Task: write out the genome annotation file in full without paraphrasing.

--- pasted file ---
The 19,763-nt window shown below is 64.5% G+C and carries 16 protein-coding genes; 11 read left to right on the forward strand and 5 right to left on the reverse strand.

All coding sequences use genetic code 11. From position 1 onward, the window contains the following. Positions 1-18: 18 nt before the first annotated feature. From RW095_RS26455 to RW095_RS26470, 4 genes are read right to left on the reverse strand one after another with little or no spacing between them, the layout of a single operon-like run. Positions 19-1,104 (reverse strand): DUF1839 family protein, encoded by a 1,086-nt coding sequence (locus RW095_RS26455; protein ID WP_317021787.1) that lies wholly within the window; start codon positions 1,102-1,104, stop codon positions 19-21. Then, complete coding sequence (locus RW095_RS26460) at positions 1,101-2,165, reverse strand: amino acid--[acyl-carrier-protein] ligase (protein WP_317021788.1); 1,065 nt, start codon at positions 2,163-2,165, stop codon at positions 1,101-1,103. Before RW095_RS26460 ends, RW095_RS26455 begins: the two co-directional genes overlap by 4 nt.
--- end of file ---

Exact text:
The 19,763-nt window shown below is 64.5% G+C and carries 16 protein-coding genes; 11 read left to right on the forward strand and 5 right to left on the reverse strand.

All coding sequences use genetic code 11. From position 1 onward, the window contains the following. Positions 1-18: 18 nt before the first annotated feature. From RW095_RS26455 to RW095_RS26470, 4 genes are read right to left on the reverse strand one after another with little or no spacing between them, the layout of a single operon-like run. Positions 19-1,104 (reverse strand): DUF1839 family protein, encoded by a 1,086-nt coding sequence (locus RW095_RS26455; protein ID WP_317021787.1) that lies wholly within the window; start codon positions 1,102-1,104, stop codon positions 19-21. Then, complete coding sequence (locus RW095_RS26460) at positions 1,101-2,165, reverse strand: amino acid--[acyl-carrier-protein] ligase (protein WP_317021788.1); 1,065 nt, start codon at positions 2,163-2,165, stop codon at positions 1,101-1,103. Before RW095_RS26460 ends, RW095_RS26455 begins: the two co-directional genes overlap by 4 nt.